Workshops function on a different model from lectures. In a workshop the paper is distributed so that people can read the paper beforehand. The author gives only a brief introduction to the article, to contextualize the piece. The workshop itself amounts to an extended Q&A on the piece. In this workshop, we will discuss Dr. Paschel’s ongoing ethnicity-based social movements research in Latin America. The discussion will provide her with feedback and give participants an inside view of the craft of scholarship with one today’s leading thinkers.

For more information click here or email idiaz5@tulane.edu.

La Hora del Cuento: Pebbles Center Bilingual Spring Reading Series

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Celebrate and learn about Latin America with your kids through the Stone Center’s Pebble Center at the Algiers Regional branch of the New Orleans Public Library for bilingual story time.

Second Tuesday of every month at 10:30 AM. All books are read in English and Spanish and readings are followed by an activity based on the book. Past books include Counting Ovejas, Drum Dream Girl, and Mango, Abuela, and Me. Readings are free and open to the public. Recommended ages 0 – 5 and parents!

Story Hour Dates/Themes

March 21 – TRANSPORTATION
The Wheels on the Bus Illustrated by Melanie Williamson and Written by The Amador Family

April 11 – ANIMALS
Los Pollitos by Susie Jaramillo

May 9 – LATIN AMERICAN CHILDREN’S SONGS
Elefantitos by Susie Jaramillo

Call For Papers- Haiti: Paradoxes, Contraditions, Intersections in the Making of a People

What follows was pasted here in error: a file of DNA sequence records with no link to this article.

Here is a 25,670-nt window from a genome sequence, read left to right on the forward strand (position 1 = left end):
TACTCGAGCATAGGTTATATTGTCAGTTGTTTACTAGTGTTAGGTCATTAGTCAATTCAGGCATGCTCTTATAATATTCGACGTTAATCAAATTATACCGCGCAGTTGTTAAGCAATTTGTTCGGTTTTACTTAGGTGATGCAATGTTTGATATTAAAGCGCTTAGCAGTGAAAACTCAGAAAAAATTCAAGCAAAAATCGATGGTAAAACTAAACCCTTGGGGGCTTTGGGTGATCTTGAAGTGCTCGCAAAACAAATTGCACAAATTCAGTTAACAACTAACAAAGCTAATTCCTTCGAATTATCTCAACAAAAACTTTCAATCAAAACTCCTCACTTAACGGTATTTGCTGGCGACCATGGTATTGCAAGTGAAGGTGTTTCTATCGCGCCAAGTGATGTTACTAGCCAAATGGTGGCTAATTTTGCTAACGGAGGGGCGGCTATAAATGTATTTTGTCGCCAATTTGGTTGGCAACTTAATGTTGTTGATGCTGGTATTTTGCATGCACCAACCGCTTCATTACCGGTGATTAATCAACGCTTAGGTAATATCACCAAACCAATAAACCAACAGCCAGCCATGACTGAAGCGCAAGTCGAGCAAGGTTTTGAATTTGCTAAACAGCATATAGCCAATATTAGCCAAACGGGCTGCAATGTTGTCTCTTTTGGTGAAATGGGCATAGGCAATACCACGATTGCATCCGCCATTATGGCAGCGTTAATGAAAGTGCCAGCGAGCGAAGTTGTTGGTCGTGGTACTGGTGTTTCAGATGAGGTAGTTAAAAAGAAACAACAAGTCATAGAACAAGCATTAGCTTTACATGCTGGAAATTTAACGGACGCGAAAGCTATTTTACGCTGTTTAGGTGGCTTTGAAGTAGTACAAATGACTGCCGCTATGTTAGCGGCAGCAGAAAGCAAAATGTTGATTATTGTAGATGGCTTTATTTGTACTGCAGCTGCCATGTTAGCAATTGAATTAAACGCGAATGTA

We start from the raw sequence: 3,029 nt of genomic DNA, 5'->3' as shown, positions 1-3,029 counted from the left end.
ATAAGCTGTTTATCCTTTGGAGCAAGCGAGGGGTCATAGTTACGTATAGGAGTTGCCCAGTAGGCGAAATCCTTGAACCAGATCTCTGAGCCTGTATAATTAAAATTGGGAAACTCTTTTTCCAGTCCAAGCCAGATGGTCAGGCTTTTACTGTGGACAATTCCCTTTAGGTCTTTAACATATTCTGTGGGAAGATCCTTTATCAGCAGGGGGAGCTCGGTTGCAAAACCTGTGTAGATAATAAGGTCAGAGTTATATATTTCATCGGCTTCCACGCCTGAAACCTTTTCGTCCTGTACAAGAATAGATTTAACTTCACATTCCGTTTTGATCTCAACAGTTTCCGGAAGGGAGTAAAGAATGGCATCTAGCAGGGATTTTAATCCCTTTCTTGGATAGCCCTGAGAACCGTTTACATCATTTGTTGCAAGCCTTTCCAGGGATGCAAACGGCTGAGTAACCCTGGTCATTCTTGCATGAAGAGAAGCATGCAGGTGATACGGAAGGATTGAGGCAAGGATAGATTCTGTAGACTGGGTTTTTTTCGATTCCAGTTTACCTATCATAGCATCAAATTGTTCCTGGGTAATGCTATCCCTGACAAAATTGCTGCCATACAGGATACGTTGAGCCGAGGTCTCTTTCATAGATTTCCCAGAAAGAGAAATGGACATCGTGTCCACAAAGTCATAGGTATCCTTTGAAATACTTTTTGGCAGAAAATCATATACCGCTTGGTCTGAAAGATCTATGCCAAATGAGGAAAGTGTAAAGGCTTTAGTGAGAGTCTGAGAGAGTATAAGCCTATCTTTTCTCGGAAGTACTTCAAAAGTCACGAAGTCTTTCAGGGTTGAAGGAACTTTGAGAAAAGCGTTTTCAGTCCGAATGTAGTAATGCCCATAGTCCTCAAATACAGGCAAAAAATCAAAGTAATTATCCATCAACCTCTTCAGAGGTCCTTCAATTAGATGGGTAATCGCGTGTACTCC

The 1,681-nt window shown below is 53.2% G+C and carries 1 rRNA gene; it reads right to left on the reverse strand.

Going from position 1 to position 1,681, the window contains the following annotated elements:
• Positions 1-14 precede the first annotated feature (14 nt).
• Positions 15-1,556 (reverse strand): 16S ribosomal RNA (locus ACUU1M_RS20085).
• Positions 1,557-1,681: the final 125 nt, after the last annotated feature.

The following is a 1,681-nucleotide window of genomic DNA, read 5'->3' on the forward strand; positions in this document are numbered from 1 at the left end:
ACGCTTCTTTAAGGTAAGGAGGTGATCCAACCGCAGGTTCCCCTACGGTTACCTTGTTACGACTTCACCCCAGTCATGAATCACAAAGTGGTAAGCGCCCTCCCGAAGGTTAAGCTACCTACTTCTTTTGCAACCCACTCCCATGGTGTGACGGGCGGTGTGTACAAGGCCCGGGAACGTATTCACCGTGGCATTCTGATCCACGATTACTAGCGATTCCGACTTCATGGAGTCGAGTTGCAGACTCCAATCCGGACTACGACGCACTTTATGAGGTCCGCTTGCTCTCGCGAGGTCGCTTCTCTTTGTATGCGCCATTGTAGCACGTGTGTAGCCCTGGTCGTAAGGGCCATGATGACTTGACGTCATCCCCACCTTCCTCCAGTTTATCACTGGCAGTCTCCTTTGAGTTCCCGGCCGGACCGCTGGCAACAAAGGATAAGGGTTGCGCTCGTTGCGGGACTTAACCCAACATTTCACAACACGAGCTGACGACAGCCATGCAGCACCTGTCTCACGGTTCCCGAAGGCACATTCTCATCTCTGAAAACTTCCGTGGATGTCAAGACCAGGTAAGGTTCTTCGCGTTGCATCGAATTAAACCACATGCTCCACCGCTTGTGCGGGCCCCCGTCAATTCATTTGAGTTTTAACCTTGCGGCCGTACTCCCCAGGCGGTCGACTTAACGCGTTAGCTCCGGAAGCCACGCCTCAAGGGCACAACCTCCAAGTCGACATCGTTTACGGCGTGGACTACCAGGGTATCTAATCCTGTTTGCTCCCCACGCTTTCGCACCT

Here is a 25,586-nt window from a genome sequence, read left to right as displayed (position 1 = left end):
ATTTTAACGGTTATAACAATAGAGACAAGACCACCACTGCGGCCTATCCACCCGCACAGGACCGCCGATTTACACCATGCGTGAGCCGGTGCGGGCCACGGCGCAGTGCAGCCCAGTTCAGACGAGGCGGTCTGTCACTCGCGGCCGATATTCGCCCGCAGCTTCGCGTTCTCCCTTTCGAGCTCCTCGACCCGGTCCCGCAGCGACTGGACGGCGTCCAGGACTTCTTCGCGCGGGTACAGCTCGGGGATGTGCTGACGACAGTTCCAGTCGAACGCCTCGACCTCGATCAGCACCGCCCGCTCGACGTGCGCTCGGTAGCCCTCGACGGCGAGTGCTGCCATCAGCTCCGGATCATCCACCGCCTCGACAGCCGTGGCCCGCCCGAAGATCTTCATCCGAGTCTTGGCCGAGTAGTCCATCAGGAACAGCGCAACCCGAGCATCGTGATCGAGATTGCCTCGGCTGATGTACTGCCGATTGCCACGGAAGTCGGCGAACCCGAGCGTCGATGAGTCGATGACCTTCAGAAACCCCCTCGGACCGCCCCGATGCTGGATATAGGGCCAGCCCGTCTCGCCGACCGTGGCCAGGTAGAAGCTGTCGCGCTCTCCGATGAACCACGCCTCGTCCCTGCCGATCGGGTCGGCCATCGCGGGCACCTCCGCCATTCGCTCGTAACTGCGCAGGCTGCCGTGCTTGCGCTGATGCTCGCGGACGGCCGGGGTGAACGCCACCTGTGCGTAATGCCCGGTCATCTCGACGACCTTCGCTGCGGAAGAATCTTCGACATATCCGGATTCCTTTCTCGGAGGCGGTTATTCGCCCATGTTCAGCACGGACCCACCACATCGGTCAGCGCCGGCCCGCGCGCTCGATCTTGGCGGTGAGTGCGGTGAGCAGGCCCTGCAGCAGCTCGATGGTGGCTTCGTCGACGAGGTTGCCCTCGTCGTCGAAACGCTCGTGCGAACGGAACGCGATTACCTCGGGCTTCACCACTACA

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CALL FOR PAPERS: Haitian Studies Association’s 29th Annual Conference

The Haitian Studies Association will hold its 29th Annual Conference in New Orleans, Louisiana, a site that offers scholars a look at how the “making of the people” occurs outside of the geopolitical spaces associated with a nation-state. Indeed, the Haitian Revolution of 1791-1804 forced not only the Louisiana Purchase of 1803, but also the migration of slaves, slave owners, and free blacks and mulattos between the two former French territories. These movements of people led to the creation of new spaces where migrants linked to an emergent Haiti would become part of a new North American dynamic also characterized by inequalities and exclusion.

The Haitian Studies Association seeks a diverse set of scholarly interrogations of these themes from disciplines across the humanities, social sciences, and natural sciences. We are especially interested in fully constituted panels, and will prioritize panels that speak directly to our themes and attempt an interdisciplinary dialogue.

Panel and roundtable proposals are to be no longer than 500 words, clearly listing the individual paper titles and authors. Individual paper abstracts should be around 250 words. Presenters are expected to register for the conference in advance to ensure their names are in the program.

Proposals with be accepted until June 1st, 2017. Fore information regarding the conference and guidelines for proposals, click here.